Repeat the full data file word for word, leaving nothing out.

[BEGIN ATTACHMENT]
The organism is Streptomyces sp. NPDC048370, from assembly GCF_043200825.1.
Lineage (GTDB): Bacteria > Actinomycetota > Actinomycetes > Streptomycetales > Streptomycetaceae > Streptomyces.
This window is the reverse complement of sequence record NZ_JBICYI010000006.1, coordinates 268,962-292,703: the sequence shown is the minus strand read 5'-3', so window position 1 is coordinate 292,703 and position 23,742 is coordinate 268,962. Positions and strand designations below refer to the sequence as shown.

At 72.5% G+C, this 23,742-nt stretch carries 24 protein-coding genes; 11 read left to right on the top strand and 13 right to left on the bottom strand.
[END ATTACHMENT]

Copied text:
The organism is Streptomyces sp. NPDC048370, from assembly GCF_043200825.1.
Lineage (GTDB): Bacteria > Actinomycetota > Actinomycetes > Streptomycetales > Streptomycetaceae > Streptomyces.
This window is the reverse complement of sequence record NZ_JBICYI010000006.1, coordinates 268,962-292,703: the sequence shown is the minus strand read 5'-3', so window position 1 is coordinate 292,703 and position 23,742 is coordinate 268,962. Positions and strand designations below refer to the sequence as shown.

At 72.5% G+C, this 23,742-nt stretch carries 24 protein-coding genes; 11 read left to right on the top strand and 13 right to left on the bottom strand.